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AutoBlog: Senators mulling a nationwide ban on texting while driving

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Filed under: Government/Legal

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Last time we checked in with the issue of texting while driving, the NHTSA practically claimed it was gagged by Congress. Fast forward a week -- after the New York Times report and the results of a Virginia Tech study -- and now a group of Democratic senators is proposing a nationwide ban on texting behind the wheel.

In a study of truckers, VA Tech said the increased risk of an accident was 23-times higher when texting and six-times higher when simply dialing or reaching for "an electronic device." In response to those kinds of numbers, New York Senator Charles Schumer (D) said "The federal government ought to pass a law banning this dangerous and growing practice to protect the millions of Americans on our nation's roads. It is a matter of public safety."

Like the drunk driving or minimum drinking age laws enacted in years past, the proposed legislation would punish states that don't enact the restrictions by reducing federal highway funds by 25%. There's no timeline yet for the legislation to be passed, but if it does get approved, it would become law within six months, and states would be given two years to develop their own laws. Important to note: the law would only apply to texting in moving cars, not stopped cars.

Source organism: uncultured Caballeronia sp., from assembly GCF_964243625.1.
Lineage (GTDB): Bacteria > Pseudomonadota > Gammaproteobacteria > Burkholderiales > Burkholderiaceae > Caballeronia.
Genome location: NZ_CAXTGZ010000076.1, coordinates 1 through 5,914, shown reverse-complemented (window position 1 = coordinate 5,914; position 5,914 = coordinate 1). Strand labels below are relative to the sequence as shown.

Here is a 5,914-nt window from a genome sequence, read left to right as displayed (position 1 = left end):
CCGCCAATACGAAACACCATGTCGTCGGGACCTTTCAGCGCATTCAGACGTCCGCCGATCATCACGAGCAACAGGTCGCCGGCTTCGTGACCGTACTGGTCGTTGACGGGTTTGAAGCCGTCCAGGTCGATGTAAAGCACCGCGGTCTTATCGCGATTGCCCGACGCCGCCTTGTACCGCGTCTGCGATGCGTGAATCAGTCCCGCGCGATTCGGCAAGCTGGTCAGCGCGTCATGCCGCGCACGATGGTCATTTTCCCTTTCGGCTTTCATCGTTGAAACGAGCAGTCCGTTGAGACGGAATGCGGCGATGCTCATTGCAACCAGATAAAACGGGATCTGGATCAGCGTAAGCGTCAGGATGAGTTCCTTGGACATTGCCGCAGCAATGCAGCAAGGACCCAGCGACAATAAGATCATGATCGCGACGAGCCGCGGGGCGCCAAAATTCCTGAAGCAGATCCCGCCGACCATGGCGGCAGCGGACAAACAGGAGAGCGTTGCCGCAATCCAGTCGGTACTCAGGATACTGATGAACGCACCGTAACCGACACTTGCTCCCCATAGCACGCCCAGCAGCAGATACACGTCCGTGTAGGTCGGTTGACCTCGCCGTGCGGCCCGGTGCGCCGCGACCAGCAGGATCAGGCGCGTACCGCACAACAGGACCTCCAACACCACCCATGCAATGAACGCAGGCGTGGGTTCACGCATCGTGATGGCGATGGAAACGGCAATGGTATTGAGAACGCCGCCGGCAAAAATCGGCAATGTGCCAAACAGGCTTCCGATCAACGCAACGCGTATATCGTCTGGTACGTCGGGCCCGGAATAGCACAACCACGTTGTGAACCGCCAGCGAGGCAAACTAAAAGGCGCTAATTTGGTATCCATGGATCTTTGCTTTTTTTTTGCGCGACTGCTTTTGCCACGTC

[source: Yahoo! | Image Source: Bruno Vincent/Getty]

Senators mulling a nationwide ban on texting while driving originally appeared on Autoblog on Wed, 29 Jul 2009 18:28:00 EST. Please see our terms for use of feeds.

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As dangerous as texting is, implementing this law would be kind of hard to enforce, wouldn't it? Plus, drivers will continue to text, just lower down to avoid people from seeing them, which would make it more dangerous anyways.

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yay, waste more time on unenforceable laws! I guess it's better than trying to dictate how GM gets run.

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im guilty as charged of this, however, my phone has a querty keyboard. its always on the straight parts of the highway or at redlights. resting my hands on the wheel ( one of the rare times i have both hands on the wheel :lol:) the phone is in direct view of the road. i type a word, look and see if its correctly spelled, then go to the next word. btw didnt they just announce that blue tooth headsets didnt improve any safety just recently?

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this is a states issue

Agreed. Congress will probably tie it to highway funding, but it should be up to the states to enact such a law. California has had it since the beginning of the year. Texting or checking emails while the vehicle in motion is dangerous, but not at a stoplight, and that's where the law goes too far.

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